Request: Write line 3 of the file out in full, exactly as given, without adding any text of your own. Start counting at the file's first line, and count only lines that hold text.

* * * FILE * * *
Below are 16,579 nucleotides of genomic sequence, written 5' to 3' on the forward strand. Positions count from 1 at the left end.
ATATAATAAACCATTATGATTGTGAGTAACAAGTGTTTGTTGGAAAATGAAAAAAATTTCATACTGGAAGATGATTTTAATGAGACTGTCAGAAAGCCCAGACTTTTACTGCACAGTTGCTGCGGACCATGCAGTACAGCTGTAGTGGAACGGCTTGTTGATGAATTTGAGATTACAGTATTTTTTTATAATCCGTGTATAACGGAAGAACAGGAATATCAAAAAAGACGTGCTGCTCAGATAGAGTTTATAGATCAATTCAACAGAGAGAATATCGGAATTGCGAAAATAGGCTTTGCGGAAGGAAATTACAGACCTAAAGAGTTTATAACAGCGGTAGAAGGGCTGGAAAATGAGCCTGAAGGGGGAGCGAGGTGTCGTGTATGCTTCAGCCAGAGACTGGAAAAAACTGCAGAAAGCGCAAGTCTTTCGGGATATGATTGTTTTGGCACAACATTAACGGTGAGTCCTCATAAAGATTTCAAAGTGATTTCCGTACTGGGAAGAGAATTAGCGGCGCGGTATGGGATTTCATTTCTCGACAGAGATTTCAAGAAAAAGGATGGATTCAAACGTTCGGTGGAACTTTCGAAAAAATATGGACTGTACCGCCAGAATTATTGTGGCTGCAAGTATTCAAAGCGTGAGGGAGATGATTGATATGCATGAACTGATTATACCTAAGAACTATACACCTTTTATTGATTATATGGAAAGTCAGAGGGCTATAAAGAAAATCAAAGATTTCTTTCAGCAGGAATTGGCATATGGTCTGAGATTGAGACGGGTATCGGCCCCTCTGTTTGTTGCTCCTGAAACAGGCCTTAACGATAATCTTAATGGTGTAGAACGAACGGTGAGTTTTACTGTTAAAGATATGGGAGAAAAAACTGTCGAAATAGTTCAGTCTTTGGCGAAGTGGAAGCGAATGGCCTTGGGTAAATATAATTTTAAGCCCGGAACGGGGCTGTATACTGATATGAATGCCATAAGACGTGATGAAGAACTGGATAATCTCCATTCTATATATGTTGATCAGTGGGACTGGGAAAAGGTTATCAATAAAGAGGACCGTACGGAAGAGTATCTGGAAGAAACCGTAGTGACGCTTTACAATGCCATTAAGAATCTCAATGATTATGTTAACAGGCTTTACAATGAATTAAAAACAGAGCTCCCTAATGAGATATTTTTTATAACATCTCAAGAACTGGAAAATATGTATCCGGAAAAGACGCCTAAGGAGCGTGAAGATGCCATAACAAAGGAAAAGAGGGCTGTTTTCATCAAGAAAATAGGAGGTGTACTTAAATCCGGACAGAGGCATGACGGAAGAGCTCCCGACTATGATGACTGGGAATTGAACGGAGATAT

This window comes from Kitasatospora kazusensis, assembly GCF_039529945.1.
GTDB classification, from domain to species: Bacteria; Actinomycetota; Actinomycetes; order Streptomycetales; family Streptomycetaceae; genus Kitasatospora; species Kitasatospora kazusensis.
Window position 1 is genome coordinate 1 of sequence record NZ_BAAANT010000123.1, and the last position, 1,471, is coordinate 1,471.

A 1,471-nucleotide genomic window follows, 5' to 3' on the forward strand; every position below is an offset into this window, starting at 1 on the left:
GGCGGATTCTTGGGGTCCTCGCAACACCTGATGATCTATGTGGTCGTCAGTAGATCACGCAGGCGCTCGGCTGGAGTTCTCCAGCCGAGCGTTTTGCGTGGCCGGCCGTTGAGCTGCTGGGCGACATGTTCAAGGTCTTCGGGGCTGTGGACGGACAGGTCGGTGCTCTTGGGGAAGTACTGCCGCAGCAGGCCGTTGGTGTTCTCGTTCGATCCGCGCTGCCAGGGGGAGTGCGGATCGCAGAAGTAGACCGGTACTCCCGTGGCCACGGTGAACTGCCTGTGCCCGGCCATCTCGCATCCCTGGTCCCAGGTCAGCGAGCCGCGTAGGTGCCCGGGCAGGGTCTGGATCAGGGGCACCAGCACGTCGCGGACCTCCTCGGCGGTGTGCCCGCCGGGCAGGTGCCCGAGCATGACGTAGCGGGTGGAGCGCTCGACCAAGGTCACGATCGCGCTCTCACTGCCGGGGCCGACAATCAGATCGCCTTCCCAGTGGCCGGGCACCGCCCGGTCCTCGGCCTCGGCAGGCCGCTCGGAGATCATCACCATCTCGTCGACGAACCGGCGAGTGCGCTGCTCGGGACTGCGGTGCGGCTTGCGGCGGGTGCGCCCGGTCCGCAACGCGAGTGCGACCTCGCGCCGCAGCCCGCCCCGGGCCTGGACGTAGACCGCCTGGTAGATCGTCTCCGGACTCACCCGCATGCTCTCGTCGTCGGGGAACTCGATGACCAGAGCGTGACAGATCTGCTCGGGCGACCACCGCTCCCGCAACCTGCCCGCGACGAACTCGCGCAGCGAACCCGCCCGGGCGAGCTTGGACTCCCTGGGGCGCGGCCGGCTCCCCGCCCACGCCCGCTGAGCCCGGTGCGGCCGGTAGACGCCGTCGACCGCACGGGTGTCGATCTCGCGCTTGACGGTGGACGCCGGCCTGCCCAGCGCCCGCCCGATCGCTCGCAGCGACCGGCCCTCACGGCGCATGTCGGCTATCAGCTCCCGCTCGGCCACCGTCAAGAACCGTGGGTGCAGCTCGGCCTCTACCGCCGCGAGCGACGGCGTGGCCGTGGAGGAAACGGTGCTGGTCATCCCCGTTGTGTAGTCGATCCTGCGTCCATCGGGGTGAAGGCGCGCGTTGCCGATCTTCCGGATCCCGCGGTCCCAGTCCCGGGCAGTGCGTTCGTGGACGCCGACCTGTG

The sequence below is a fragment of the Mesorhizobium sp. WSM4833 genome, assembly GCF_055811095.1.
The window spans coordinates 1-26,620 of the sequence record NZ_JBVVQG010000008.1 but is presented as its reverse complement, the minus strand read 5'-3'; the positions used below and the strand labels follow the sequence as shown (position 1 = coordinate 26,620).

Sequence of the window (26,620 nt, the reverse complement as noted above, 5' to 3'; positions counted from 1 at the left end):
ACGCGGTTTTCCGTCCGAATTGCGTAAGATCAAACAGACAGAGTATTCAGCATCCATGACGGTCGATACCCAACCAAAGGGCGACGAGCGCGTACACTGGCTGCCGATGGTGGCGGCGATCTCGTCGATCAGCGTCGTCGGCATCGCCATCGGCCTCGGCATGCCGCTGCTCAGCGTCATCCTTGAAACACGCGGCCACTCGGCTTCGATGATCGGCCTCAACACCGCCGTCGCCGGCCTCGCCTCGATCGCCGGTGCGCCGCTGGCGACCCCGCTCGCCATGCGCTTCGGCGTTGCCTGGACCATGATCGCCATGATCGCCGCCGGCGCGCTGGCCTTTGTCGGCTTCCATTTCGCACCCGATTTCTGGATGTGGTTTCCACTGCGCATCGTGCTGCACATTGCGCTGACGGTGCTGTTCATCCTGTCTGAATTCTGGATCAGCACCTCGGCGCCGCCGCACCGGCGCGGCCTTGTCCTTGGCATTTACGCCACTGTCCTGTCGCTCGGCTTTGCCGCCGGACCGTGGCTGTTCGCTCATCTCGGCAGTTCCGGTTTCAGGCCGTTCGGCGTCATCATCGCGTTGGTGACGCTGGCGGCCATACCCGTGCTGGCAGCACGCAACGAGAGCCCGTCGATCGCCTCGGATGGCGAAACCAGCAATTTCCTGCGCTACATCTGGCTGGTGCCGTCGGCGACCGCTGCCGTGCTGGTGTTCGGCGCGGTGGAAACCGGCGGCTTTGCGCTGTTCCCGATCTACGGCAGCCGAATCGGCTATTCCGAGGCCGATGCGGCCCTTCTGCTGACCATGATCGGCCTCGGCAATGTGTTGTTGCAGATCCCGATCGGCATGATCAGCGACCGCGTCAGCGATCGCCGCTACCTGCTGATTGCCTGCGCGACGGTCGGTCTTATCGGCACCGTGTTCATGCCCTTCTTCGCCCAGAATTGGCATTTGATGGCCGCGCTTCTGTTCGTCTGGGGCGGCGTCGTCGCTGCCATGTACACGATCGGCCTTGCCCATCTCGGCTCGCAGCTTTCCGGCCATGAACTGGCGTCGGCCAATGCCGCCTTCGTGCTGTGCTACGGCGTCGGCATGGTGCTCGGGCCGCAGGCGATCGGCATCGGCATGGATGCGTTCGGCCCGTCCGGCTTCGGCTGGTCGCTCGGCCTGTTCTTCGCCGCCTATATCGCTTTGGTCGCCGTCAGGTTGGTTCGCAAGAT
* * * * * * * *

This window comes from Kitasatospora kazusensis, assembly GCF_039529945.1.